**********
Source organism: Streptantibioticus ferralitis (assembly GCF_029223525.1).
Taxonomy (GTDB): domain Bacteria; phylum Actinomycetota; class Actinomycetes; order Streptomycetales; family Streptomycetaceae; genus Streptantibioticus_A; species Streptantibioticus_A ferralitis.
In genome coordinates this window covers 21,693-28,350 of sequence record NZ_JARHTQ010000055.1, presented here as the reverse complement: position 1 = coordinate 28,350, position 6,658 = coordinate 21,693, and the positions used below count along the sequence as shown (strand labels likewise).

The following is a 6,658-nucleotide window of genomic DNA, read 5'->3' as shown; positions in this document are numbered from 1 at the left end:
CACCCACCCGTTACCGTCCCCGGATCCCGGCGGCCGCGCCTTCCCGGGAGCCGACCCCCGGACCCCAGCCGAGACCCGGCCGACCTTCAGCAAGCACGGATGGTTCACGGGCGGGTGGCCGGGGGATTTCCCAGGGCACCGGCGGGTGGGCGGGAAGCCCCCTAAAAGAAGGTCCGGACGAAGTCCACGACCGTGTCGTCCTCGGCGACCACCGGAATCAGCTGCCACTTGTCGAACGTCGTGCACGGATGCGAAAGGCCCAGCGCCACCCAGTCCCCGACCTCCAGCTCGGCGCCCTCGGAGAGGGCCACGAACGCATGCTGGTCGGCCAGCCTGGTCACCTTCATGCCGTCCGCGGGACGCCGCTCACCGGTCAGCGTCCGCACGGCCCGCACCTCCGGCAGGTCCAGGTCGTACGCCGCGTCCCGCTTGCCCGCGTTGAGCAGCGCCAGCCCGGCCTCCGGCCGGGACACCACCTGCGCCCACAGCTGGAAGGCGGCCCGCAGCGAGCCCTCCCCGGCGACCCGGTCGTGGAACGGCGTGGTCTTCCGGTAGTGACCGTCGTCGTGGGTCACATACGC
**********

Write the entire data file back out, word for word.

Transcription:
Source organism: Streptantibioticus ferralitis (assembly GCF_029223525.1).
Taxonomy (GTDB): domain Bacteria; phylum Actinomycetota; class Actinomycetes; order Streptomycetales; family Streptomycetaceae; genus Streptantibioticus_A; species Streptantibioticus_A ferralitis.
In genome coordinates this window covers 21,693-28,350 of sequence record NZ_JARHTQ010000055.1, presented here as the reverse complement: position 1 = coordinate 28,350, position 6,658 = coordinate 21,693, and the positions used below count along the sequence as shown (strand labels likewise).

The following is a 6,658-nucleotide window of genomic DNA, read 5'->3' as shown; positions in this document are numbered from 1 at the left end:
CACCCACCCGTTACCGTCCCCGGATCCCGGCGGCCGCGCCTTCCCGGGAGCCGACCCCCGGACCCCAGCCGAGACCCGGCCGACCTTCAGCAAGCACGGATGGTTCACGGGCGGGTGGCCGGGGGATTTCCCAGGGCACCGGCGGGTGGGCGGGAAGCCCCCTAAAAGAAGGTCCGGACGAAGTCCACGACCGTGTCGTCCTCGGCGACCACCGGAATCAGCTGCCACTTGTCGAACGTCGTGCACGGATGCGAAAGGCCCAGCGCCACCCAGTCCCCGACCTCCAGCTCGGCGCCCTCGGAGAGGGCCACGAACGCATGCTGGTCGGCCAGCCTGGTCACCTTCATGCCGTCCGCGGGACGCCGCTCACCGGTCAGCGTCCGCACGGCCCGCACCTCCGGCAGGTCCAGGTCGTACGCCGCGTCCCGCTTGCCCGCGTTGAGCAGCGCCAGCCCGGCCTCCGGCCGGGACACCACCTGCGCCCACAGCTGGAAGGCGGCCCGCAGCGAGCCCTCCCCGGCGACCCGGTCGTGGAACGGCGTGGTCTTCCGGTAGTGACCGTCGTCGTGGGTCACATACGC